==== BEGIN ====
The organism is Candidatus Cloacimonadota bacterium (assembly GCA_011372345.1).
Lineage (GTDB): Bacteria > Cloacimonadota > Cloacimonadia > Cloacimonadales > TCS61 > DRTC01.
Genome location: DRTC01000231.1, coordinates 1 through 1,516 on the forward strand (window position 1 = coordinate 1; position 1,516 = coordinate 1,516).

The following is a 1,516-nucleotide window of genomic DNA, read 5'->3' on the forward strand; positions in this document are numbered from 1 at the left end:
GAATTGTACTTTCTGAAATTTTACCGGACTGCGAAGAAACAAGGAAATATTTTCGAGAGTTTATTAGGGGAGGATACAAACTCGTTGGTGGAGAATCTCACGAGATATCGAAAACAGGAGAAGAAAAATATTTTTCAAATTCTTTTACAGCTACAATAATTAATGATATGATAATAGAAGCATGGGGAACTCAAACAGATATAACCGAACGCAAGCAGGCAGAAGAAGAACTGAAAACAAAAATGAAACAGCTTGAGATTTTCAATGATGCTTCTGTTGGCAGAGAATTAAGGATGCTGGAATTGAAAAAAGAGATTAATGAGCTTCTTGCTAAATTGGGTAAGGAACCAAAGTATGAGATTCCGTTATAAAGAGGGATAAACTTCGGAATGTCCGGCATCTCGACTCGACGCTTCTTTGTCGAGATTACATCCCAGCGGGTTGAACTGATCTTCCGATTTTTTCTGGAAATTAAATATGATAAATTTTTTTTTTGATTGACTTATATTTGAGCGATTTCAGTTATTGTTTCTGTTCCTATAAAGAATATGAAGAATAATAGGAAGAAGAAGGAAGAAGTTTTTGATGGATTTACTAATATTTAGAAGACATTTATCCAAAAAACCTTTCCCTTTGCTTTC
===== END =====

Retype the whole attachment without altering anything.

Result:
The organism is Candidatus Cloacimonadota bacterium (assembly GCA_011372345.1).
Lineage (GTDB): Bacteria > Cloacimonadota > Cloacimonadia > Cloacimonadales > TCS61 > DRTC01.
Genome location: DRTC01000231.1, coordinates 1 through 1,516 on the forward strand (window position 1 = coordinate 1; position 1,516 = coordinate 1,516).

The following is a 1,516-nucleotide window of genomic DNA, read 5'->3' on the forward strand; positions in this document are numbered from 1 at the left end:
GAATTGTACTTTCTGAAATTTTACCGGACTGCGAAGAAACAAGGAAATATTTTCGAGAGTTTATTAGGGGAGGATACAAACTCGTTGGTGGAGAATCTCACGAGATATCGAAAACAGGAGAAGAAAAATATTTTTCAAATTCTTTTACAGCTACAATAATTAATGATATGATAATAGAAGCATGGGGAACTCAAACAGATATAACCGAACGCAAGCAGGCAGAAGAAGAACTGAAAACAAAAATGAAACAGCTTGAGATTTTCAATGATGCTTCTGTTGGCAGAGAATTAAGGATGCTGGAATTGAAAAAAGAGATTAATGAGCTTCTTGCTAAATTGGGTAAGGAACCAAAGTATGAGATTCCGTTATAAAGAGGGATAAACTTCGGAATGTCCGGCATCTCGACTCGACGCTTCTTTGTCGAGATTACATCCCAGCGGGTTGAACTGATCTTCCGATTTTTTCTGGAAATTAAATATGATAAATTTTTTTTTTGATTGACTTATATTTGAGCGATTTCAGTTATTGTTTCTGTTCCTATAAAGAATATGAAGAATAATAGGAAGAAGAAGGAAGAAGTTTTTGATGGATTTACTAATATTTAGAAGACATTTATCCAAAAAACCTTTCCCTTTGCTTTC